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The Sun’s Magnetic Flip


Image source: www.images.google.com

You may have received warnings of upcoming changes in weather, or even noticed recent irregularities yourself over the last few days. Such has been made noticeable with severe storms, which in parts of the U.S. last night were marked by incessant pulsations of lightening, the sky intermittently flushed with white and brilliant shades of blue. If so, don’t panic. This is normal and may be the mere result of the sun’s ever-progressing reversal in magnetism.

Every 11 years, there comes a peak in the solar cycle. This peak is known as the sun spot cycle, which results in the reversal of the sun’s magnetic field. Each time a sun spot cycle completes itself, poles reverse, with North becoming South and vice versa.

The duration of solar cycle is 22 years long and differs from the 11-year sun spot cycle, though the latter is sometimes referred to by the same name. Though they are separate, the sun spot cycle is a symptom of the longer solar cycle. And while a single sun spot cycle usually lasts 11 years, it can be as short a 8 year and span as long as 14 years in duration.

The sun is currently reaching its solar maximum, possibly peaking in 2013 to mid 2014. During solar maximum, many more sun spots are visible, with flares and coronal mass ejections becoming more frequent and intense. It will likely reach the solar minimum around 2020. At solar minimum, there are little to no viewable sun spots.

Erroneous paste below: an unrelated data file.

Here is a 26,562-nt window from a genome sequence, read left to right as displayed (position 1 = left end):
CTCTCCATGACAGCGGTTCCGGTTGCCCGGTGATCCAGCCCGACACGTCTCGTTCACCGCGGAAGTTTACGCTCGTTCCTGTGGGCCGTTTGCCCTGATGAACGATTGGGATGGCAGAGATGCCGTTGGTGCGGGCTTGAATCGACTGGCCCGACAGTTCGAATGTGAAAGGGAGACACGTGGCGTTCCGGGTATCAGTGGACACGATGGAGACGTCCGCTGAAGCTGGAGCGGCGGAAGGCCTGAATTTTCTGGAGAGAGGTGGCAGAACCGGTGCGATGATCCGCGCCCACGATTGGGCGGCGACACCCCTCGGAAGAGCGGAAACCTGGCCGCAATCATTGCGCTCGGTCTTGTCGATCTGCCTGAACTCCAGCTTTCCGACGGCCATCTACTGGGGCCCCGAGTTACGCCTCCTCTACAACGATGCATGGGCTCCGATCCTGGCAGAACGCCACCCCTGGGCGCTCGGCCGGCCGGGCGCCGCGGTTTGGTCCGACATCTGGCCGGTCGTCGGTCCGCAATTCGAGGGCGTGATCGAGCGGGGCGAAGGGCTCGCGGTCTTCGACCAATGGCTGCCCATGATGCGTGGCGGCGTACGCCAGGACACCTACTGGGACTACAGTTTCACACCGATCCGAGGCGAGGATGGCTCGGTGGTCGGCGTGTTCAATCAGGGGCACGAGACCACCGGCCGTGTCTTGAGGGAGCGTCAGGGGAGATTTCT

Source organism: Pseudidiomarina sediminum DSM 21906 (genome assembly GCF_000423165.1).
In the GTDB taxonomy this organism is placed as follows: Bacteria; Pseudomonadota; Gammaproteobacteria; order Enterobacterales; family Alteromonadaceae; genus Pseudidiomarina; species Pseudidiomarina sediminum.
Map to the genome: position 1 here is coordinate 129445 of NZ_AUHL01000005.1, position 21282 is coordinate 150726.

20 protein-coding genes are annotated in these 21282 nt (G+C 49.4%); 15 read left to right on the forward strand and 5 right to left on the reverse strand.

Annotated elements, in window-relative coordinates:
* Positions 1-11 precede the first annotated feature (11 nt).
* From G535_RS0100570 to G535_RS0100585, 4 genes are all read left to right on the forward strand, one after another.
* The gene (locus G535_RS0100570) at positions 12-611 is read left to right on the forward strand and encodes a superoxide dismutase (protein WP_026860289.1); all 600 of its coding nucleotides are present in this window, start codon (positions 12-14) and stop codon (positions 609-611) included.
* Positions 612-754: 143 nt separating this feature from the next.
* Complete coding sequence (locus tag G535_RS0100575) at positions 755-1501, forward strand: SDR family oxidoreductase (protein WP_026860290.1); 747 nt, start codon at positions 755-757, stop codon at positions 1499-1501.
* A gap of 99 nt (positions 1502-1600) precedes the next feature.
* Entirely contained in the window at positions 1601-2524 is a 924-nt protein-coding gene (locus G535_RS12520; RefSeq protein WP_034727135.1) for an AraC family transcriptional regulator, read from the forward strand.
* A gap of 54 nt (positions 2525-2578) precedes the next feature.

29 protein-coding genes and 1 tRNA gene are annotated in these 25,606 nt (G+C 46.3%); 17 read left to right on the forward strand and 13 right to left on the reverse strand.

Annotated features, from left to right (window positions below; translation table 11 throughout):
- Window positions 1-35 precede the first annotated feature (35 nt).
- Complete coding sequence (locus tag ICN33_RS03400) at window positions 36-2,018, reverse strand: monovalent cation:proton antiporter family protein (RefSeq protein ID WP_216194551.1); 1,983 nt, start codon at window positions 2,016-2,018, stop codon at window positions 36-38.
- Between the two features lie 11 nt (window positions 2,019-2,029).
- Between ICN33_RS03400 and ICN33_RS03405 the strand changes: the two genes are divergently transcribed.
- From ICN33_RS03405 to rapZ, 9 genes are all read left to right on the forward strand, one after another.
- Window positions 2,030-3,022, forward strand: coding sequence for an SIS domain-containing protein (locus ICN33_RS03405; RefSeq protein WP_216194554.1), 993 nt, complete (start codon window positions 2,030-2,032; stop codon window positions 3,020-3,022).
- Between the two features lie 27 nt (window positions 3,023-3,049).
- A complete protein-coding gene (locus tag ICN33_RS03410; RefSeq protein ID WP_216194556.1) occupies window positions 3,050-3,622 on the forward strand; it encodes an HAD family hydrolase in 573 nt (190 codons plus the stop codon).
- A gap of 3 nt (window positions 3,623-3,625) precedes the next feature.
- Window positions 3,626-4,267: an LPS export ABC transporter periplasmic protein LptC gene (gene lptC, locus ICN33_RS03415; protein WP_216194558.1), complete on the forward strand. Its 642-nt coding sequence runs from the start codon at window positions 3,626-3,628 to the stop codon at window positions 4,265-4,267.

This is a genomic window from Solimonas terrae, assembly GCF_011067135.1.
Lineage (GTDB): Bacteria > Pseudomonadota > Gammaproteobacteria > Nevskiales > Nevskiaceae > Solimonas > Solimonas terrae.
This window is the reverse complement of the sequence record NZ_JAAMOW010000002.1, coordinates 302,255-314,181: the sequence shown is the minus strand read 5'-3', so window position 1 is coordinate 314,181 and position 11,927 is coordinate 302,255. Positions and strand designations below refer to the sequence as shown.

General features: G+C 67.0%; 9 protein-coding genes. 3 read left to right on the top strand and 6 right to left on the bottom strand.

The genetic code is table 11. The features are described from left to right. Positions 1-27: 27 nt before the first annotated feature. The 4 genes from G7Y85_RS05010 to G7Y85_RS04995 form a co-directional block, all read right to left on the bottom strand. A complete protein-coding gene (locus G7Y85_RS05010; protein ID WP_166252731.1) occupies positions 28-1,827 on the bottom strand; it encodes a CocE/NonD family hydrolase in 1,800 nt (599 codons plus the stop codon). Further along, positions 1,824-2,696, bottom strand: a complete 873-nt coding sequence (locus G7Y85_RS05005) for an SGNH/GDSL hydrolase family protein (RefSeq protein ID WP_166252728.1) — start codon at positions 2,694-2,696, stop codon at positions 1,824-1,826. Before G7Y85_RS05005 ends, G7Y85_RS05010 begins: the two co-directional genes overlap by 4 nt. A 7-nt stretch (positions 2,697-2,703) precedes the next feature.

The current sun spot cycle has progressed at a slower rate than usual, with the South Pole lagging behind the North. This has caused some to believe the next solar cycle will produce minimum solar spots, even during the sun’s solar maximum.


Image source: www.images.google.com

According to Todd Hoeksema, director of Sanford University’s Wilcox Solar Observatory,

“It looks like we’re no more than three of four months from a complete field reversal.”

He went further to say the change would:

“have ripple effects throughout the solar system.”

But the change in the magnetic field may actually benefit earth. As this shift creates a wavy surface, earth will begin to dip in and out of the waves, providing extra protection from cosmic rays. So, despite increased weather intensity, there is little to fret about.


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